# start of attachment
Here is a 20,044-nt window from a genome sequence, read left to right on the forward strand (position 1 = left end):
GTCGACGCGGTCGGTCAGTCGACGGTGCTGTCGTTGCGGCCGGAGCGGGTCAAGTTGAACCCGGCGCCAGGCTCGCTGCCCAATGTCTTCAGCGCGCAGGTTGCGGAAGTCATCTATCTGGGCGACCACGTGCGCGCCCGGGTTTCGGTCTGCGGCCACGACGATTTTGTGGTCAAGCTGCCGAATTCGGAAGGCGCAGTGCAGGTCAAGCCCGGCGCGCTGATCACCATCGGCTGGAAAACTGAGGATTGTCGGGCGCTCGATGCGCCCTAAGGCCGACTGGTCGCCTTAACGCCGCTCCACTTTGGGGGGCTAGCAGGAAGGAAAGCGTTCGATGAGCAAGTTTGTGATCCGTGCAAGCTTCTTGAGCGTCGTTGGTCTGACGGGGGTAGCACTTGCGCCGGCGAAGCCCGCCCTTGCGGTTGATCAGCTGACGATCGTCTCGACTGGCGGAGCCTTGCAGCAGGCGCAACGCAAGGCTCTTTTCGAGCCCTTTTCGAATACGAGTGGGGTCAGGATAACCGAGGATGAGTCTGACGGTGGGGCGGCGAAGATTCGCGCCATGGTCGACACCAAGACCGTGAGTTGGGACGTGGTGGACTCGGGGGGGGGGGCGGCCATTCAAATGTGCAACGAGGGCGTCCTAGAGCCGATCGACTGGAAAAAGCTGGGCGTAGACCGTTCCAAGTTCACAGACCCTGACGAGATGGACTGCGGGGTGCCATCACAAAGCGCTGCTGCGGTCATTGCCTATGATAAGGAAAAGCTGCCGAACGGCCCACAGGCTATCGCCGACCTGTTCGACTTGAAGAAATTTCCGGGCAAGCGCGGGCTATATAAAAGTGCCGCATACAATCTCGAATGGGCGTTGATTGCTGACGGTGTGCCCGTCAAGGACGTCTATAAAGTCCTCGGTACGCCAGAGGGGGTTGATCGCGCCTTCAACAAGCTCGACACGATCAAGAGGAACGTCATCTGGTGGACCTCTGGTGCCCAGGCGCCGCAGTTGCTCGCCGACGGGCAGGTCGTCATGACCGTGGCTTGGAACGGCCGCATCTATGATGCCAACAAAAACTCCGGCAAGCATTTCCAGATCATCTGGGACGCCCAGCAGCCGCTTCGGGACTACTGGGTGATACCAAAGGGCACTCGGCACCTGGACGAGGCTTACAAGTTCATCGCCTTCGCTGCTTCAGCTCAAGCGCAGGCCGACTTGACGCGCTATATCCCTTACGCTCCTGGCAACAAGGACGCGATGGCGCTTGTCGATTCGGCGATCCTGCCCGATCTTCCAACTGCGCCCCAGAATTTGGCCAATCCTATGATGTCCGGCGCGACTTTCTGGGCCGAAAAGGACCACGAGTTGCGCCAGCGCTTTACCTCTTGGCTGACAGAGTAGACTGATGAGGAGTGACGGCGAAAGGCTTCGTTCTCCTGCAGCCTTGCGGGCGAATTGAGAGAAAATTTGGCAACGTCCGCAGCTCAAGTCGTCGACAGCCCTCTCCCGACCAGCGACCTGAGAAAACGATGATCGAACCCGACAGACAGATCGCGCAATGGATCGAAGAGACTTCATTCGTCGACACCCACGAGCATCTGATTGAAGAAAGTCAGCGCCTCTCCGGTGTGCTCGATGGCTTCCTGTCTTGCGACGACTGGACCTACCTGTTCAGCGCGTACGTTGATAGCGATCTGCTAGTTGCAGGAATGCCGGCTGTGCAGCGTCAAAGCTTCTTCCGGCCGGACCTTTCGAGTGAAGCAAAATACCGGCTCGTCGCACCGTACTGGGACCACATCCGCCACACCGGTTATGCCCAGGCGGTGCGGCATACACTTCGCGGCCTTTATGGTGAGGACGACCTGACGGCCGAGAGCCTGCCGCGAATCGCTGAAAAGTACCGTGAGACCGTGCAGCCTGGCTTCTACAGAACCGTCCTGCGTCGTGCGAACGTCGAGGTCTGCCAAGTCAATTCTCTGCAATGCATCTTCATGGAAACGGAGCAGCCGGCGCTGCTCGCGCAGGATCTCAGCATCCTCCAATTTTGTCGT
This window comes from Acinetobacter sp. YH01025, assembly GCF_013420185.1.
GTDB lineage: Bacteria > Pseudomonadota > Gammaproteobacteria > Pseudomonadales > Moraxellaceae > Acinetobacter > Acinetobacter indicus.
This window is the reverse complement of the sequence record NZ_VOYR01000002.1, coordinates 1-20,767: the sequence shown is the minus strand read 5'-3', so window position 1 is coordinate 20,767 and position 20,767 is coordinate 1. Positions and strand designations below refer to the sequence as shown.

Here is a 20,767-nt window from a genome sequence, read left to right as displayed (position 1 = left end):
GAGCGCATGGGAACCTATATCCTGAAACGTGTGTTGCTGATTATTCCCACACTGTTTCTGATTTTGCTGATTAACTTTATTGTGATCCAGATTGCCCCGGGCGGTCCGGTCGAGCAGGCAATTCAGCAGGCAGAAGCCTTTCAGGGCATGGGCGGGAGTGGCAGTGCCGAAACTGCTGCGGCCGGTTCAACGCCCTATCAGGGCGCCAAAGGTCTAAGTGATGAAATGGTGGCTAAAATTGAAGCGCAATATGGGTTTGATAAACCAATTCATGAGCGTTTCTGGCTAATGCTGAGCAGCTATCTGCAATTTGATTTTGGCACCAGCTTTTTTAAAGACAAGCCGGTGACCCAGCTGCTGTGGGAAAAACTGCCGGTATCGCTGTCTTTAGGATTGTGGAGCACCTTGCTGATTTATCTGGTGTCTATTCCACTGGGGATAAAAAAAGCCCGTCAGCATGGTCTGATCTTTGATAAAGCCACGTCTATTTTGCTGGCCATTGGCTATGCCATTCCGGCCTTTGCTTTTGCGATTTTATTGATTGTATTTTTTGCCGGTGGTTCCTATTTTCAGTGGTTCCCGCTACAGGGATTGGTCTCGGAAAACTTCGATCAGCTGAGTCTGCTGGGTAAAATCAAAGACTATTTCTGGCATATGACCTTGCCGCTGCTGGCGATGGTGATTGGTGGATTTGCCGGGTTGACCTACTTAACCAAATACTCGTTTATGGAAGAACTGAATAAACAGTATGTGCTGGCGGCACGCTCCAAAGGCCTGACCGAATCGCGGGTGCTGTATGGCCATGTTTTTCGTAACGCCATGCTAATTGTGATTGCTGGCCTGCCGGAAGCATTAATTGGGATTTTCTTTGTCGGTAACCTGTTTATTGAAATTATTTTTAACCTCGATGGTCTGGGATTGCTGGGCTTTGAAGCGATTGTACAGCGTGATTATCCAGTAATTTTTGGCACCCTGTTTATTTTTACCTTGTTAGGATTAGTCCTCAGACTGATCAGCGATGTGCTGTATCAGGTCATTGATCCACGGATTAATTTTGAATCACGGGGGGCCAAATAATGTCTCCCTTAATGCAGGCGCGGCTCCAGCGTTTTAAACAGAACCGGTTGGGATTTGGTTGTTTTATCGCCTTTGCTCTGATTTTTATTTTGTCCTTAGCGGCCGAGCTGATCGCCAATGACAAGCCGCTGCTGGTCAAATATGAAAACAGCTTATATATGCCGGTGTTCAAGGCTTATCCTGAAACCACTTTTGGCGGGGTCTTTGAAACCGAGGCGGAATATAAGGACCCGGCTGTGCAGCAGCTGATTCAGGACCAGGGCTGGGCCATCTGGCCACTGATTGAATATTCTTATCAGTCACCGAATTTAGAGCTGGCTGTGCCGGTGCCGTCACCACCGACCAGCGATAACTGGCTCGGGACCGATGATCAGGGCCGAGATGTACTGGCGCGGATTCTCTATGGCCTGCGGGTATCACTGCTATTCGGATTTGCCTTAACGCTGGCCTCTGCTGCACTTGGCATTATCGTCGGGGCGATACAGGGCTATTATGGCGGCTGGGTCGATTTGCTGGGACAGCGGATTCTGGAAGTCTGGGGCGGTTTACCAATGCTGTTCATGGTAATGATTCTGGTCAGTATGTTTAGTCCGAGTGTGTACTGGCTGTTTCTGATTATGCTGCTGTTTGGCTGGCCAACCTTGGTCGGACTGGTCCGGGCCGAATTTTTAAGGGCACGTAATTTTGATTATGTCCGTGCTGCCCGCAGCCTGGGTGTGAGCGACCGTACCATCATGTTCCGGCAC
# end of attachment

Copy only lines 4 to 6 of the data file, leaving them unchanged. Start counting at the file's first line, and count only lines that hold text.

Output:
GTDB lineage: Bacteria > Pseudomonadota > Gammaproteobacteria > Pseudomonadales > Moraxellaceae > Acinetobacter > Acinetobacter indicus.
This window is the reverse complement of the sequence record NZ_VOYR01000002.1, coordinates 1-20,767: the sequence shown is the minus strand read 5'-3', so window position 1 is coordinate 20,767 and position 20,767 is coordinate 1. Positions and strand designations below refer to the sequence as shown.

Here is a 20,767-nt window from a genome sequence, read left to right as displayed (position 1 = left end):